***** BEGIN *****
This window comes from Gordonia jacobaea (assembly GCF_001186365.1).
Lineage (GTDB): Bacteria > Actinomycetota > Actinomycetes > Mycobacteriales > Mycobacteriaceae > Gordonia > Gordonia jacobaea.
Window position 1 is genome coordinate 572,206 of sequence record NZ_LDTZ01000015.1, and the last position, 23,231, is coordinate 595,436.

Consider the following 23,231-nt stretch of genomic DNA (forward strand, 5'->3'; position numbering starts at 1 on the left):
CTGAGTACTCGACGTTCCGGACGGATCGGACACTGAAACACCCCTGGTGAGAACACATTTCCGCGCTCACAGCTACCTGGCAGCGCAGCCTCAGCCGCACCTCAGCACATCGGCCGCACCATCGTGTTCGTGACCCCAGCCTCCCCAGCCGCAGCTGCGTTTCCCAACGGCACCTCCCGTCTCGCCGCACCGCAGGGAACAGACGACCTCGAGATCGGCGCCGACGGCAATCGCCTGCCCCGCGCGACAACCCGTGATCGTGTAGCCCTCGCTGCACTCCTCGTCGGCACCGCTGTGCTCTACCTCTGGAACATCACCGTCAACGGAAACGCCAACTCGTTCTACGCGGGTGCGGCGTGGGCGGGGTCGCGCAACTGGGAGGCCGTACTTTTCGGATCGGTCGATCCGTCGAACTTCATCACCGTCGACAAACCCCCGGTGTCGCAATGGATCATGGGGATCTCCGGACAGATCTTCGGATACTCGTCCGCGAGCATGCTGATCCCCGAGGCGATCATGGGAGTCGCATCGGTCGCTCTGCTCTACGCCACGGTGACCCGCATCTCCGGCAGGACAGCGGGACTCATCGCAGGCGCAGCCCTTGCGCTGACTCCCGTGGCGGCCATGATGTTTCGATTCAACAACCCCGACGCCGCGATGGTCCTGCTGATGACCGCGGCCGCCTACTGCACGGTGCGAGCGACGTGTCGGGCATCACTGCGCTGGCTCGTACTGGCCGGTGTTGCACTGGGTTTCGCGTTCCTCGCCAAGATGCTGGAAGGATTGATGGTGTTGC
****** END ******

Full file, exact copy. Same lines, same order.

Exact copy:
This window comes from Gordonia jacobaea (assembly GCF_001186365.1).
Lineage (GTDB): Bacteria > Actinomycetota > Actinomycetes > Mycobacteriales > Mycobacteriaceae > Gordonia > Gordonia jacobaea.
Window position 1 is genome coordinate 572,206 of sequence record NZ_LDTZ01000015.1, and the last position, 23,231, is coordinate 595,436.

Consider the following 23,231-nt stretch of genomic DNA (forward strand, 5'->3'; position numbering starts at 1 on the left):
CTGAGTACTCGACGTTCCGGACGGATCGGACACTGAAACACCCCTGGTGAGAACACATTTCCGCGCTCACAGCTACCTGGCAGCGCAGCCTCAGCCGCACCTCAGCACATCGGCCGCACCATCGTGTTCGTGACCCCAGCCTCCCCAGCCGCAGCTGCGTTTCCCAACGGCACCTCCCGTCTCGCCGCACCGCAGGGAACAGACGACCTCGAGATCGGCGCCGACGGCAATCGCCTGCCCCGCGCGACAACCCGTGATCGTGTAGCCCTCGCTGCACTCCTCGTCGGCACCGCTGTGCTCTACCTCTGGAACATCACCGTCAACGGAAACGCCAACTCGTTCTACGCGGGTGCGGCGTGGGCGGGGTCGCGCAACTGGGAGGCCGTACTTTTCGGATCGGTCGATCCGTCGAACTTCATCACCGTCGACAAACCCCCGGTGTCGCAATGGATCATGGGGATCTCCGGACAGATCTTCGGATACTCGTCCGCGAGCATGCTGATCCCCGAGGCGATCATGGGAGTCGCATCGGTCGCTCTGCTCTACGCCACGGTGACCCGCATCTCCGGCAGGACAGCGGGACTCATCGCAGGCGCAGCCCTTGCGCTGACTCCCGTGGCGGCCATGATGTTTCGATTCAACAACCCCGACGCCGCGATGGTCCTGCTGATGACCGCGGCCGCCTACTGCACGGTGCGAGCGACGTGTCGGGCATCACTGCGCTGGCTCGTACTGGCCGGTGTTGCACTGGGTTTCGCGTTCCTCGCCAAGATGCTGGAAGGATTGATGGTGTTGC